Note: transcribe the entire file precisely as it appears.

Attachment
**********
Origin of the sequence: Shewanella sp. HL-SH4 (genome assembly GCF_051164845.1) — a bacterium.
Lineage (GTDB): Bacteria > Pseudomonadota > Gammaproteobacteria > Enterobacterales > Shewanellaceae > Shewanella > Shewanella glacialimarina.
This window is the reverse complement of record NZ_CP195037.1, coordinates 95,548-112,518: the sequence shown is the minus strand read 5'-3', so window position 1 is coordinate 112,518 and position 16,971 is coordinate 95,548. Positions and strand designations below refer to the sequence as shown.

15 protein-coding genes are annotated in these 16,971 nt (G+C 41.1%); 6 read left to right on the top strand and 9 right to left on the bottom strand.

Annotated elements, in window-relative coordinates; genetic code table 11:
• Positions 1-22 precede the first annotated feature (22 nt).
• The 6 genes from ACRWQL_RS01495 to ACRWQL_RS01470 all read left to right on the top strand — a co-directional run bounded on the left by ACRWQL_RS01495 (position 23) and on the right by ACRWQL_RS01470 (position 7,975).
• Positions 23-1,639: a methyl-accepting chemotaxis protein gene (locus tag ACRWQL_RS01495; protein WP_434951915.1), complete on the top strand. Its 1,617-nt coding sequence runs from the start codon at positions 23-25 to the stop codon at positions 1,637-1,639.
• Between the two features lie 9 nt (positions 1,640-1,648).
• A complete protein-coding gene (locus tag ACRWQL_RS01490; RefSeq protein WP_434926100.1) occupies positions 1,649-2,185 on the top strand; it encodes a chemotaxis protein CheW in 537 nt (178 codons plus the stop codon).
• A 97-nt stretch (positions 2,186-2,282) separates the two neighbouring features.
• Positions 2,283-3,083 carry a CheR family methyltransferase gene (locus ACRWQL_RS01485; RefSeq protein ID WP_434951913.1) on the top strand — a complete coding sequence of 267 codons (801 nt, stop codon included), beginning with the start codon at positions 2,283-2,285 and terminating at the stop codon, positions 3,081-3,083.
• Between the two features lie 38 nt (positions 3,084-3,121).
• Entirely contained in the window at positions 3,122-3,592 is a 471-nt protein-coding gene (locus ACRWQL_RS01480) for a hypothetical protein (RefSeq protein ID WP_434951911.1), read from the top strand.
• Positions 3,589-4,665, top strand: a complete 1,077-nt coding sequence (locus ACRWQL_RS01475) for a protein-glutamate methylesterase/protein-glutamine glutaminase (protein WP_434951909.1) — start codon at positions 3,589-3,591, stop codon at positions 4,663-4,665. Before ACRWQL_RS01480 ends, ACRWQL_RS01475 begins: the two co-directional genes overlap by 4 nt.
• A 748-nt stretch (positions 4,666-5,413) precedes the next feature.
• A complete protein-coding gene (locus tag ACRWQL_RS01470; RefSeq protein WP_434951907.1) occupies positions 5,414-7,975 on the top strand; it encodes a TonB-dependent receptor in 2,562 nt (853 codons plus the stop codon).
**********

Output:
Origin of the sequence: Shewanella sp. HL-SH4 (genome assembly GCF_051164845.1) — a bacterium.
Lineage (GTDB): Bacteria > Pseudomonadota > Gammaproteobacteria > Enterobacterales > Shewanellaceae > Shewanella > Shewanella glacialimarina.
This window is the reverse complement of record NZ_CP195037.1, coordinates 95,548-112,518: the sequence shown is the minus strand read 5'-3', so window position 1 is coordinate 112,518 and position 16,971 is coordinate 95,548. Positions and strand designations below refer to the sequence as shown.

15 protein-coding genes are annotated in these 16,971 nt (G+C 41.1%); 6 read left to right on the top strand and 9 right to left on the bottom strand.

Annotated elements, in window-relative coordinates; genetic code table 11:
• Positions 1-22 precede the first annotated feature (22 nt).
• The 6 genes from ACRWQL_RS01495 to ACRWQL_RS01470 all read left to right on the top strand — a co-directional run bounded on the left by ACRWQL_RS01495 (position 23) and on the right by ACRWQL_RS01470 (position 7,975).
• Positions 23-1,639: a methyl-accepting chemotaxis protein gene (locus tag ACRWQL_RS01495; protein WP_434951915.1), complete on the top strand. Its 1,617-nt coding sequence runs from the start codon at positions 23-25 to the stop codon at positions 1,637-1,639.
• Between the two features lie 9 nt (positions 1,640-1,648).
• A complete protein-coding gene (locus tag ACRWQL_RS01490; RefSeq protein WP_434926100.1) occupies positions 1,649-2,185 on the top strand; it encodes a chemotaxis protein CheW in 537 nt (178 codons plus the stop codon).
• A 97-nt stretch (positions 2,186-2,282) separates the two neighbouring features.
• Positions 2,283-3,083 carry a CheR family methyltransferase gene (locus ACRWQL_RS01485; RefSeq protein ID WP_434951913.1) on the top strand — a complete coding sequence of 267 codons (801 nt, stop codon included), beginning with the start codon at positions 2,283-2,285 and terminating at the stop codon, positions 3,081-3,083.
• Between the two features lie 38 nt (positions 3,084-3,121).
• Entirely contained in the window at positions 3,122-3,592 is a 471-nt protein-coding gene (locus ACRWQL_RS01480) for a hypothetical protein (RefSeq protein ID WP_434951911.1), read from the top strand.
• Positions 3,589-4,665, top strand: a complete 1,077-nt coding sequence (locus ACRWQL_RS01475) for a protein-glutamate methylesterase/protein-glutamine glutaminase (protein WP_434951909.1) — start codon at positions 3,589-3,591, stop codon at positions 4,663-4,665. Before ACRWQL_RS01480 ends, ACRWQL_RS01475 begins: the two co-directional genes overlap by 4 nt.
• A 748-nt stretch (positions 4,666-5,413) precedes the next feature.
• A complete protein-coding gene (locus tag ACRWQL_RS01470; RefSeq protein WP_434951907.1) occupies positions 5,414-7,975 on the top strand; it encodes a TonB-dependent receptor in 2,562 nt (853 codons plus the stop codon).